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It's A Flat World Getting Flatter.

It's a Flat World, After All, By Thomas  L. rRriedman, NY Times, Published: April 3, 2005

... "touching on the most exciting part of Globalization 3.0 and the flattening of the world: the fact that we are now in the process of connecting all the knowledge pools in the world together. ... the upside is that by connecting all these knowledge pools we are on the cusp of an incredible new era of innovation, an era that will be driven from left field and right field, from West and East and from North and South. Only 30 years ago, if you had a choice of being born a B student in Boston or a genius in Bangalore or Beijing, you probably would have chosen Boston, because a genius in Beijing or Bangalore could not really take advantage of his or her talent. They could not plug and play globally. Not anymore. Not when the world is flat, and anyone with smarts, access to Google and a cheap wireless laptop can join the innovation fray.

When the world is flat, you can innovate without having to emigrate. This is going to get interesting. We are about to see creative destruction on steroids."

Yeah, right. I talk with businesses all over NJ and NY regarding their use of the net for a learning and development platform. You would not be surprised to know, looking at most business sites, that they are not doing much. In fact, restricting what employees can do is more important than what they can learn. I don't know if it was the "distraction form 9/11 or the market bust in 2000", but many of them entertain the notion that globalization won't affect them. The sad thing is that many US businesses are simply not prepared for the on-slot of new offerings. Playing catch up ain't gonna happen.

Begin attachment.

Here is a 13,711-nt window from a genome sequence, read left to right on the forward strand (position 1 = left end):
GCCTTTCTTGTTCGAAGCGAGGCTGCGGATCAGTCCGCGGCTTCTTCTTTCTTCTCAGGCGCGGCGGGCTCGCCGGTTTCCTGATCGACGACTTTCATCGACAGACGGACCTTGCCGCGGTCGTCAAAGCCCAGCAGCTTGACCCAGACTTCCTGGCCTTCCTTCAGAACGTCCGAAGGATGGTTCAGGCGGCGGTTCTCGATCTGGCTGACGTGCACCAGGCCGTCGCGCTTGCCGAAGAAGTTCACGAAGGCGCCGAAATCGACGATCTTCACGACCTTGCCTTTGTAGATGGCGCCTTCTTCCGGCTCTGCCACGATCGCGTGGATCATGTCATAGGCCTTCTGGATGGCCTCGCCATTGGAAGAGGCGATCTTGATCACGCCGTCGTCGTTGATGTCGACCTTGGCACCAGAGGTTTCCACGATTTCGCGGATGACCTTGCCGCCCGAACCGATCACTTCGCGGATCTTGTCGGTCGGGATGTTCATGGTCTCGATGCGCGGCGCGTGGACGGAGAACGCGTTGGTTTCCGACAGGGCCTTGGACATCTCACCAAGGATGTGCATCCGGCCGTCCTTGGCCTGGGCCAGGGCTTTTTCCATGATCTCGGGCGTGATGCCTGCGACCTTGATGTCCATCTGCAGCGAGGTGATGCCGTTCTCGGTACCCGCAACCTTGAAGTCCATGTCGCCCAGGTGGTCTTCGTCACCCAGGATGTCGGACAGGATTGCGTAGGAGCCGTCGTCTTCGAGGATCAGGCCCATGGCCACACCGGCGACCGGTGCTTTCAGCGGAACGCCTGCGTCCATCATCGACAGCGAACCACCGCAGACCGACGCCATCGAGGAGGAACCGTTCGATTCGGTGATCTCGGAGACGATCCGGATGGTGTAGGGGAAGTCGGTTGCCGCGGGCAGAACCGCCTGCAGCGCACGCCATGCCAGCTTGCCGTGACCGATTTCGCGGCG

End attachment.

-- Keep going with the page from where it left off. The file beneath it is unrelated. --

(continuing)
I read the "The Future of Work", Thomas W. Malone last year. He writes about the organization for the 21st century. " Imagine organizations in which most workers aren't employees at all, but electronically connected freelancers living wherever they want to. And imagine that all this freedom in business lets people get more of whatever they really want in life-money, interesting work, the chance to help others, or time with their families. ...a convergence of technological and economic factors particularly the rapidly falling cost of communication - is enabling a change in business organizations as profound as the shift to democracy in governments. For the first time in history, says Malone, it will be possible to have the best of both worlds: the economic and scale efficiencies of large organizations, and the human benefits of small ones: freedom, motivation, and flexibility."

So, is your business in cross-hairs? Where are the opportunities? As an individule you have even more control and opportunities in a global market place. Why work for a crappy company with crappy offerings.

Update 3 -16-2005

Getting Flat, Part 1, By Doc Searls on Thu, 2005-04-14 23:00. Our Senior Editor digs into Tom Friedman's new bestseller, from a Linux/open source angle.

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